• The last thing to check is to make sure the camera lens is not fogged up: to clear the fog, turn on the camera.

The flight: from take-off to landing

You’ve done the takeoff and you need to start thinking about your shots. Still with the aim of preserving your battery from the cold, you can make a hover of more or less 1 minute to completely preheat the battery. During your flights, it is imperative to always keep an eye on the current state of the battery: its temperature and its voltage. It is strongly recommended not to fly if the battery voltage drops below 3.2 volts. Also, when your battery charge drops below 30%, remember to bring your quadcopter back to you, to avoid any problems. Below 20% of battery, you risk strongly to jeopardize your equipment. Indeed, your drone may not have enough power to return. It is therefore important to always keep a watchful eye on your drone and its behavior in the air.

During the flight, you will most likely be subject to sudden voltage drops caused by low temperatures! Favour a calm flight, shorter durations than usual and do not overload the engines. In order avoid possible stalls that your drone could suffer. Slow movements will help you save some battery power. If possible, avoid climbing to high altitudes and remain in medium altitudes. Indeed, the higher you are in the sky, the more the temperature will decrease which will directly impact your battery. Also avoid too low altitudes, especially in snowy weather, the reverberation could play tricks on the sensors of your drone!


After mentioning the precautions to take for your equipment, you will be confronted with another challenge: exposed body parts freezing. Indeed, during these climatic conditions, the fingers tend to become numb or even freeze in extreme conditions. This new setting may affect the control of your device and your ability to respond in emergency situations.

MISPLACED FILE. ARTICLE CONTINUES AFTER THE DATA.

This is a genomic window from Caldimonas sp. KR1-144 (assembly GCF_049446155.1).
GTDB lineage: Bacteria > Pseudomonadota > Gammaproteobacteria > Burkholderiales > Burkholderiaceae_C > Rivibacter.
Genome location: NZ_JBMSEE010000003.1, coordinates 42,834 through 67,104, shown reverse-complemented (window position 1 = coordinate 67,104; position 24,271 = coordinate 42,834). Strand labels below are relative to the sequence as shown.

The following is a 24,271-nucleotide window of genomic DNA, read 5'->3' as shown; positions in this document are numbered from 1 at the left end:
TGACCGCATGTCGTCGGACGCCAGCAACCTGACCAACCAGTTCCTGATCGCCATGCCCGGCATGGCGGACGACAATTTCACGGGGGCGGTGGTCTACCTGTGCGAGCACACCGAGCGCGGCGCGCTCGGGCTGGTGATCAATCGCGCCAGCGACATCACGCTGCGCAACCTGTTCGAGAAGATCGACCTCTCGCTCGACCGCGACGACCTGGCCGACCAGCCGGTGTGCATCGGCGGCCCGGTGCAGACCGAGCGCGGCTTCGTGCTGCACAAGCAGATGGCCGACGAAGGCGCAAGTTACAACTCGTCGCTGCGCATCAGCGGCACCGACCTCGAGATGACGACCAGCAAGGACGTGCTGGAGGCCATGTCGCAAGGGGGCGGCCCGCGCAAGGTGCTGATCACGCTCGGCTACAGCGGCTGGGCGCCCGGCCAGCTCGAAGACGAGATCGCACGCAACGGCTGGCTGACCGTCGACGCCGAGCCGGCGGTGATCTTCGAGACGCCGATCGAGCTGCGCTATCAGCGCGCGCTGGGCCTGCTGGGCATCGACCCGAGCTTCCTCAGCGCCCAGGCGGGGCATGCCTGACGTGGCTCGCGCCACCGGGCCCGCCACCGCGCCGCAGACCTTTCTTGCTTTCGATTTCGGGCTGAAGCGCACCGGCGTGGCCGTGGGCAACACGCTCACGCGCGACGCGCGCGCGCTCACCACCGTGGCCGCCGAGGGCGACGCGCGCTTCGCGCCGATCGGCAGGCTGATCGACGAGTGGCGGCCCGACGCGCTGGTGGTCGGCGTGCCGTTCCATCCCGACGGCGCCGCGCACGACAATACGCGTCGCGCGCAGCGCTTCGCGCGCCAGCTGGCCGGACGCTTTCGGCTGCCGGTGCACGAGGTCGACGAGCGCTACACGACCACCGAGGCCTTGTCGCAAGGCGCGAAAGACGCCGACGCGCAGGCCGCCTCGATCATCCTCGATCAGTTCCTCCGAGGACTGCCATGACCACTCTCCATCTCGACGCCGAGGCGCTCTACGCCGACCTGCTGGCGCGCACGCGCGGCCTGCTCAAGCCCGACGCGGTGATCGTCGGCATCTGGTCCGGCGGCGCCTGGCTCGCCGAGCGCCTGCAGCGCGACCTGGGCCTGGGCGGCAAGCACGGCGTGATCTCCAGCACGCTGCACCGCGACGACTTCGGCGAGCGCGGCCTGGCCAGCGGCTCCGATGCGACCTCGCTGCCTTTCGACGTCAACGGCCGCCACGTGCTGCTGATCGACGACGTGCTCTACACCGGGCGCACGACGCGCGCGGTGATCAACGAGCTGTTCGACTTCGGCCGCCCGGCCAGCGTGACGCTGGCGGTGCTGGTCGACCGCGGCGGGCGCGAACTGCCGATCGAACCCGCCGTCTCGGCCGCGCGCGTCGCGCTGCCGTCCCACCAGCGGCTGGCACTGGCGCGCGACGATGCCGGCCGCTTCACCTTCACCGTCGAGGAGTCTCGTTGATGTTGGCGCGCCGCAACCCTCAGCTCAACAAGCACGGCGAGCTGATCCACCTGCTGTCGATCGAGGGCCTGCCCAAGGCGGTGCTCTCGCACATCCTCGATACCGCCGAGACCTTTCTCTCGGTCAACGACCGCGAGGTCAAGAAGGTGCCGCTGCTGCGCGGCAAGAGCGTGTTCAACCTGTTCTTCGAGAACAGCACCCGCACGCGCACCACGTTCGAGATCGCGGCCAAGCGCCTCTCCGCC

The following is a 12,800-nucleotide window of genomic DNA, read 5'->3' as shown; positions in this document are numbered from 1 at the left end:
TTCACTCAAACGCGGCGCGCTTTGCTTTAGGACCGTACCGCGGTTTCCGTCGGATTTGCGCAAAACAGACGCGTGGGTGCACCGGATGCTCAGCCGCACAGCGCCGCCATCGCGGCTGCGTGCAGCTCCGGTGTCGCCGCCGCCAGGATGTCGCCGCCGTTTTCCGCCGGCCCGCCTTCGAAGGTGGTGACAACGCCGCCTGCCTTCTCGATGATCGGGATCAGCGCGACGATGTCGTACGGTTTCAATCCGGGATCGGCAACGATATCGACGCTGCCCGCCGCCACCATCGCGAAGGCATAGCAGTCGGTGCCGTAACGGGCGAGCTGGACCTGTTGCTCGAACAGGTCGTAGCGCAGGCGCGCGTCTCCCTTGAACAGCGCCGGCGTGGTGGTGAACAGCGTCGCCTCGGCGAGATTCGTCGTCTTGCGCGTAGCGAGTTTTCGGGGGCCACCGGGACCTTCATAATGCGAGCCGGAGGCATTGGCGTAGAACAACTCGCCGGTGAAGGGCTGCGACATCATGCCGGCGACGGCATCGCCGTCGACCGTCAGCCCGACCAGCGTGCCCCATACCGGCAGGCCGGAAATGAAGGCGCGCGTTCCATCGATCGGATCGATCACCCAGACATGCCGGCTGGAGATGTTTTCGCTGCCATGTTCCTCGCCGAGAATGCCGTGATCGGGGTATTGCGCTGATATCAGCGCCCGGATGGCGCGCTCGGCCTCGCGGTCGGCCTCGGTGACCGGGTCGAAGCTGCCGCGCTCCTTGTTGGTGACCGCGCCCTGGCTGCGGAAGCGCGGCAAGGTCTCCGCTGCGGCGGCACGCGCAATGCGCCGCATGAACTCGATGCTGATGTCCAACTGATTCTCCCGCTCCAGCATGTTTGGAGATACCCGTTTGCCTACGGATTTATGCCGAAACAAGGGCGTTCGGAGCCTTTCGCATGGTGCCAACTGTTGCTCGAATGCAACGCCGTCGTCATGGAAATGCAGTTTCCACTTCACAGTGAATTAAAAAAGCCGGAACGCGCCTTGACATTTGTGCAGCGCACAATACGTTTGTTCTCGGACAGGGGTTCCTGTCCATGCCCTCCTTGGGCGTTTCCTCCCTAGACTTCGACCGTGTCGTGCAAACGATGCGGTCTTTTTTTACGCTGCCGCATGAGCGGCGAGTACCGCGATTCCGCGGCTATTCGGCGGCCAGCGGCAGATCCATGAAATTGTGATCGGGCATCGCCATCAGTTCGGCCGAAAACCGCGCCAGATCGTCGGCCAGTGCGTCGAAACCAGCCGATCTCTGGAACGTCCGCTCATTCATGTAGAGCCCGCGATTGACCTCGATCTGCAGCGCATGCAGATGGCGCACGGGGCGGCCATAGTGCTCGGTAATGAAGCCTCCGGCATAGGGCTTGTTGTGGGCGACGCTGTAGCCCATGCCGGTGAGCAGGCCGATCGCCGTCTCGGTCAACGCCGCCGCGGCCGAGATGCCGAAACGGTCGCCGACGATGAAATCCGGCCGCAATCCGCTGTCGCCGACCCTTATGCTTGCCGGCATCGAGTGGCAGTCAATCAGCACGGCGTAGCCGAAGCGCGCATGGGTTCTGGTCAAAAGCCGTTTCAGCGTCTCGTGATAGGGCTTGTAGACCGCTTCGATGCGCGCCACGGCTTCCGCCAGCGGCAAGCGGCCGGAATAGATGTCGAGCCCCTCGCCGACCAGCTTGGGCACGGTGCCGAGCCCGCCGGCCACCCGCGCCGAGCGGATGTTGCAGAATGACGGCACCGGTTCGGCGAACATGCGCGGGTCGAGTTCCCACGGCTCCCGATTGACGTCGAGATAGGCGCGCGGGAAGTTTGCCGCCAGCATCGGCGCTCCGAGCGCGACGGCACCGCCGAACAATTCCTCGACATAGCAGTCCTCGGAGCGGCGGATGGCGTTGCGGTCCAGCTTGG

Therefore, pilots must ensure that they wear sufficiently warm and wind-resistant equipment when working in conditions. When flying in icy or snowy environments, pilots can wear protective eyewear to avoid eye damage caused by light reflection. For the most difficult conditions, you can also perform from inside the car to avoid the shivers and the loss of senses.


  • Get a landing and take-off strip. Often orange in color, they will be very visible in the snow.
  • Keep an eye on your equipment: if an error message or warning appears on your screen, land as soon as possible.
  • After completing your flight, check and wipe down your drone and store it in a dry and temperate place. Low temperature environments can accelerate the aging of your equipment.

The final word and advice?

Flying in low temperatures or in a snowy environment is therefore possible with a drone, but you must always keep in mind that the cold is the batteries best friend. If you are new to flying a drone and are not yet very comfortable with your device, we suggest that you avoid endangering yourself or your quadcopter by attempting a flight session in cold weather.

Remember also not to overload your drone in low temperature conditions and prefer a smooth flight with slow movements while always keeping an eye on the state of your battery.

If you’d like to learn more about how to keep your batteries safe and sound, you can check out our article: The Guide to Keeping Your Batteries Safe and Sound.